The Anaheim City Council on Tuesday gave final approval for a huge office and commercial complex in the Anaheim Stadium business district, in an agreement that requires the developer to pay increased fees for public improvements needed for the project.
But even with increased fees, the city is facing a shortfall of several million dollars to pay for improvements in the area, the council was told.
The $170-million Hanover-Katella project--which will include 1.2 million square feet of retail and office space, five buildings and two multilevel parking garages on 17 acres--is scheduled to be built over 10 years, beginning in 1990.
The city and developers have been negotiating for years, and many city officials are already touting the complex as the "gateway" to the stadium business district, which is targeted for intensive expansion in the next 20 years.
Under current provisions of the city's general plan, nearly 6.5 million square feet of office space may be approved in the area. But city officials estimate the area needs about $110 million in improvements, including new sewer and storm drain systems and major road projects to support planned development.
Several funding sources, including existing development fees and state and federal funds, were expected to provide most of the money for improvements. But a sizeable portion--$36 million--was to have been generated by the Katella area redevelopment project, which the council rejected after protests by angry residents.
City officials have not come up with a long-term solution to the funding shortfall, so they imposed a development fee increase for the Hanover project.
The complex fee arrangement, called a "fair share contribution," requires the developer to pay the established fee, set at $4.12 per square foot, plus an additional average of $2.65 per square foot.
City officials compute the recommended fee contribution over the five phases of the project at nearly $4.5 million. A portion of the fees would be due at the beginning of each phase of the project, unless an alternative funding method is found.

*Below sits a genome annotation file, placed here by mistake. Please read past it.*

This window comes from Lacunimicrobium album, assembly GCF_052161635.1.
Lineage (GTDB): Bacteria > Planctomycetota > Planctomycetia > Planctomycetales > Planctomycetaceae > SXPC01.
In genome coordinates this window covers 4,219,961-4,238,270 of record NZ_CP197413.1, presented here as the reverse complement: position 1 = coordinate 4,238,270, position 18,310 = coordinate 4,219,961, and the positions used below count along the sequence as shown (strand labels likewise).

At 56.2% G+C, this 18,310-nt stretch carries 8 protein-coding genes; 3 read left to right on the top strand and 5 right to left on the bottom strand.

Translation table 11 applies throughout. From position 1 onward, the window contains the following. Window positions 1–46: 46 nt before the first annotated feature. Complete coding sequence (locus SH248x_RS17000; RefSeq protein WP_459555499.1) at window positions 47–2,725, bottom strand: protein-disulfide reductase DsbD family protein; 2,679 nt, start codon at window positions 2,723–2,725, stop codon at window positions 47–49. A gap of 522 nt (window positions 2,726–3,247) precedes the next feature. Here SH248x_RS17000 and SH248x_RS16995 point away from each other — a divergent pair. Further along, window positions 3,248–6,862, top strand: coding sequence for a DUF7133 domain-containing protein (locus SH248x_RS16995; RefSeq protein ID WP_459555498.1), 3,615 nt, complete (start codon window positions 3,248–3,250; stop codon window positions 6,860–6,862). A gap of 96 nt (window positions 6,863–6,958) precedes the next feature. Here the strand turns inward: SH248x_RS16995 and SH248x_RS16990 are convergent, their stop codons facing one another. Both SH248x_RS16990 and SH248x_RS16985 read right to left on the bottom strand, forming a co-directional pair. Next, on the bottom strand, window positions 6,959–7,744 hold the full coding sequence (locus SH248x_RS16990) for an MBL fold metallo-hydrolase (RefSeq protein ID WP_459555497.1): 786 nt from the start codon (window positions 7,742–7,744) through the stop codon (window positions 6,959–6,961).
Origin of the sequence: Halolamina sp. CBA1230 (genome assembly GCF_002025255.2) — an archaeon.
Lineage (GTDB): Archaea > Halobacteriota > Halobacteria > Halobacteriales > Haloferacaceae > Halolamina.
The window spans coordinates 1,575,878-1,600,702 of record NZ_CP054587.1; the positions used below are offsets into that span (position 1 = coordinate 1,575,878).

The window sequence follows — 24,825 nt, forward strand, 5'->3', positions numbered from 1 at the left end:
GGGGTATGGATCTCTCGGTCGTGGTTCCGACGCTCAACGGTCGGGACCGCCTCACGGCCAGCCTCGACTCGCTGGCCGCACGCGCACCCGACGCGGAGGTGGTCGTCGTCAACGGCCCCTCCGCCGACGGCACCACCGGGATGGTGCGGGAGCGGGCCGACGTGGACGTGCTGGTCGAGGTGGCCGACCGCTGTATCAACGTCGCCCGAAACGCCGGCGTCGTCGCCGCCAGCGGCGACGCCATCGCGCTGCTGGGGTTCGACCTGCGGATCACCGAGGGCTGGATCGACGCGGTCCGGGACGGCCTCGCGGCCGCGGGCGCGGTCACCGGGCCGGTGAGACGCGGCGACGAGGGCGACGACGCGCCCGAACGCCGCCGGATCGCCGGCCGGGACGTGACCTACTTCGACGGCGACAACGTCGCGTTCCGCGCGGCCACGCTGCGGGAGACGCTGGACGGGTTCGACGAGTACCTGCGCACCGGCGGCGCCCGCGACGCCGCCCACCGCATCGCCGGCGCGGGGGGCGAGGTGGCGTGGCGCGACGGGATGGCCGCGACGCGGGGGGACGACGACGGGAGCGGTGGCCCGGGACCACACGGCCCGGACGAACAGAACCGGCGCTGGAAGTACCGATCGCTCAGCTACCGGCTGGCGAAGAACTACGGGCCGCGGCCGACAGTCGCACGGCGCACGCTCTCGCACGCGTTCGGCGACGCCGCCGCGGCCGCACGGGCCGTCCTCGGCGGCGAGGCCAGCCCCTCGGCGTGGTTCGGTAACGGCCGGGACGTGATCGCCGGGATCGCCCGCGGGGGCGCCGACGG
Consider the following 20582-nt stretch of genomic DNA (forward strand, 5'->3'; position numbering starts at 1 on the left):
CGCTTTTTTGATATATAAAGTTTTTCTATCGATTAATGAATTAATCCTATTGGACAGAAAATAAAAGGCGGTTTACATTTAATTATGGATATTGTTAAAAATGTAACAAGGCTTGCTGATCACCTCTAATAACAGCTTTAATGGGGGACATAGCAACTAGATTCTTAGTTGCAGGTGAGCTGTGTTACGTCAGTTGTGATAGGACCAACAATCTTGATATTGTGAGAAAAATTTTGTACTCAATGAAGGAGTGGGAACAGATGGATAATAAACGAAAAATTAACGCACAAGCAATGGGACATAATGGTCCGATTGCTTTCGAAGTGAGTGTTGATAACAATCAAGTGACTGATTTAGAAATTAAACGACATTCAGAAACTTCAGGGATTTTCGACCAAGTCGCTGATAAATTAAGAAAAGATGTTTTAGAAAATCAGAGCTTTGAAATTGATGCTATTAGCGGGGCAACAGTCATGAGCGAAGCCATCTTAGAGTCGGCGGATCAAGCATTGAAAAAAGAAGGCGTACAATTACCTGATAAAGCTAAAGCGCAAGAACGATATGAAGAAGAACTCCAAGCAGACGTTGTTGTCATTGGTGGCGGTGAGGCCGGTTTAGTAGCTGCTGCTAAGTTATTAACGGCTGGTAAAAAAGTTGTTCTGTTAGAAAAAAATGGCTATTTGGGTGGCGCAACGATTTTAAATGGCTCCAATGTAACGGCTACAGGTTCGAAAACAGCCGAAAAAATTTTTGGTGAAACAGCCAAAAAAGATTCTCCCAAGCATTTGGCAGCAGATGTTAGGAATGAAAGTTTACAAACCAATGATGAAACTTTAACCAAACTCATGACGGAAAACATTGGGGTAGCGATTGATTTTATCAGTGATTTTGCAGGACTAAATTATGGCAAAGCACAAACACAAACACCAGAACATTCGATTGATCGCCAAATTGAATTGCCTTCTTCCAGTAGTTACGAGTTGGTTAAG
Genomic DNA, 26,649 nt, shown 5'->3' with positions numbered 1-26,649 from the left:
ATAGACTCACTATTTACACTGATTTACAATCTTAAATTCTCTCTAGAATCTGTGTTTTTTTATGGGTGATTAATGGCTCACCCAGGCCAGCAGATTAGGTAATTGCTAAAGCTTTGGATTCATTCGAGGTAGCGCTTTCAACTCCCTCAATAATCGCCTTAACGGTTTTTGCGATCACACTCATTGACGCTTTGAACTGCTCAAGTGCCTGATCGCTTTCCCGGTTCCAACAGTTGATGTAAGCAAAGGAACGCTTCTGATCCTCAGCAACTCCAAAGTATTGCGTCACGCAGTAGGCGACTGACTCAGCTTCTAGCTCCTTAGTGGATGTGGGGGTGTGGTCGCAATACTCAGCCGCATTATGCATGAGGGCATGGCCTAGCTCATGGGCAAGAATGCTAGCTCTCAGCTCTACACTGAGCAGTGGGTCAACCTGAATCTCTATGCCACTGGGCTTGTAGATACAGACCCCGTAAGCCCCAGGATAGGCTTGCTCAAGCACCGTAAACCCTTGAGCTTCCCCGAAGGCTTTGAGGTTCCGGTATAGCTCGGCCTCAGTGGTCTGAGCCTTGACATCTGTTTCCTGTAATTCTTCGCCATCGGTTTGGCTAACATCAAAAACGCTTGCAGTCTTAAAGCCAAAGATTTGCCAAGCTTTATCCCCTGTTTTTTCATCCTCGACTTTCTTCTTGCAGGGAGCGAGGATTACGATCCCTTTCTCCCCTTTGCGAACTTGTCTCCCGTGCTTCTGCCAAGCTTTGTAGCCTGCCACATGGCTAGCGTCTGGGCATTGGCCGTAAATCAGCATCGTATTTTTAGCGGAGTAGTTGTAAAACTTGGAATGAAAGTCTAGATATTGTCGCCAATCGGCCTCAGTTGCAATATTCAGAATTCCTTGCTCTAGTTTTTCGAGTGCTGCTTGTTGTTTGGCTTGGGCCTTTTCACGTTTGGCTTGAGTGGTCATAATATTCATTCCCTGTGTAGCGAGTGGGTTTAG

'Moment of Truth'
"Our feeling is that we will accept this agreement as a means of moving forward with the project," said Dennis Abramson, a general partner in the Hanover project. "We would have to reconsider, at the moment of truth when we file for the building permit, whether we can afford this fee, which is far higher than anything else in the area."
But Abramson conceded that developers are not likely to back out of the project: "We are committed to this project. But we're also hoping that by the time our project is set to begin, the fees will have gone away. Our commitment does not mean our acceptance of these fees."
Even if all planned development in the area were assessed the additional fees, an estimated 40% of the shortfall--about $15 million--would remain, city traffic engineer Paul Singer said.
"There will still need to be a financial mechanism established to generate additional funding for overall cumulative areawide growth," he said.
City Planning Director Joel Fick said both public and private efforts at finding a solution to the shortfall are under way, but he declined to elaborate.
"It's really premature to give any details away right now, but we're looking at a number of ideas," Fick said.
Some solutions mentioned in the past include creating an assessment district, in which businesses in the area would be assessed a special tax to pay for public improvements or establishing another redevelopment project.
Fick also said the city is examining several proposals included in a study of options that was commissioned by the Hanover group. One such option would have the city consider letting a nonprofit corporation make the public improvements, then lease them over 20 to 25 years, after which they would become city property.